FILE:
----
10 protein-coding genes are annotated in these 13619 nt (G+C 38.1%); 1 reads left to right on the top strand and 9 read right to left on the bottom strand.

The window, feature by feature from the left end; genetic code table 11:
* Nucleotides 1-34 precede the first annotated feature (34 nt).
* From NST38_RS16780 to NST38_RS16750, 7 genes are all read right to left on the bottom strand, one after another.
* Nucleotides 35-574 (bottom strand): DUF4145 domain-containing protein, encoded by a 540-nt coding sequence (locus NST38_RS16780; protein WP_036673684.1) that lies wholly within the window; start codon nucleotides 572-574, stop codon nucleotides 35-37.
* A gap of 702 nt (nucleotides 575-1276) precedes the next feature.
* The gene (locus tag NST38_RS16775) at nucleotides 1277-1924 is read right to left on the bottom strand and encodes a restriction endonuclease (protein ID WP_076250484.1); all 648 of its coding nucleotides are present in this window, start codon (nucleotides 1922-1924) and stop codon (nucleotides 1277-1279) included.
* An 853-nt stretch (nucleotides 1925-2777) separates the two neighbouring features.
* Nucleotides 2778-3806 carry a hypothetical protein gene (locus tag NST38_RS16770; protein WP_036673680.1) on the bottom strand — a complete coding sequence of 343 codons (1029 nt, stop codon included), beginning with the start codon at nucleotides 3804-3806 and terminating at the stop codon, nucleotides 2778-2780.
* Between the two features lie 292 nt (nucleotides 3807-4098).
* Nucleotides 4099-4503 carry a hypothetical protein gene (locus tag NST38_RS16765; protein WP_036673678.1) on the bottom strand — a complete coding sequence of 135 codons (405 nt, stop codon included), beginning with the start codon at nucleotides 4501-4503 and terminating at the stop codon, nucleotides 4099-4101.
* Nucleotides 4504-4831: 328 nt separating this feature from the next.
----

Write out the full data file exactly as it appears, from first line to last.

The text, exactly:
10 protein-coding genes are annotated in these 13619 nt (G+C 38.1%); 1 reads left to right on the top strand and 9 read right to left on the bottom strand.

The window, feature by feature from the left end; genetic code table 11:
* Nucleotides 1-34 precede the first annotated feature (34 nt).
* From NST38_RS16780 to NST38_RS16750, 7 genes are all read right to left on the bottom strand, one after another.
* Nucleotides 35-574 (bottom strand): DUF4145 domain-containing protein, encoded by a 540-nt coding sequence (locus NST38_RS16780; protein WP_036673684.1) that lies wholly within the window; start codon nucleotides 572-574, stop codon nucleotides 35-37.
* A gap of 702 nt (nucleotides 575-1276) precedes the next feature.
* The gene (locus tag NST38_RS16775) at nucleotides 1277-1924 is read right to left on the bottom strand and encodes a restriction endonuclease (protein ID WP_076250484.1); all 648 of its coding nucleotides are present in this window, start codon (nucleotides 1922-1924) and stop codon (nucleotides 1277-1279) included.
* An 853-nt stretch (nucleotides 1925-2777) separates the two neighbouring features.
* Nucleotides 2778-3806 carry a hypothetical protein gene (locus tag NST38_RS16770; protein WP_036673680.1) on the bottom strand — a complete coding sequence of 343 codons (1029 nt, stop codon included), beginning with the start codon at nucleotides 3804-3806 and terminating at the stop codon, nucleotides 2778-2780.
* Between the two features lie 292 nt (nucleotides 3807-4098).
* Nucleotides 4099-4503 carry a hypothetical protein gene (locus tag NST38_RS16765; protein WP_036673678.1) on the bottom strand — a complete coding sequence of 135 codons (405 nt, stop codon included), beginning with the start codon at nucleotides 4501-4503 and terminating at the stop codon, nucleotides 4099-4101.
* Nucleotides 4504-4831: 328 nt separating this feature from the next.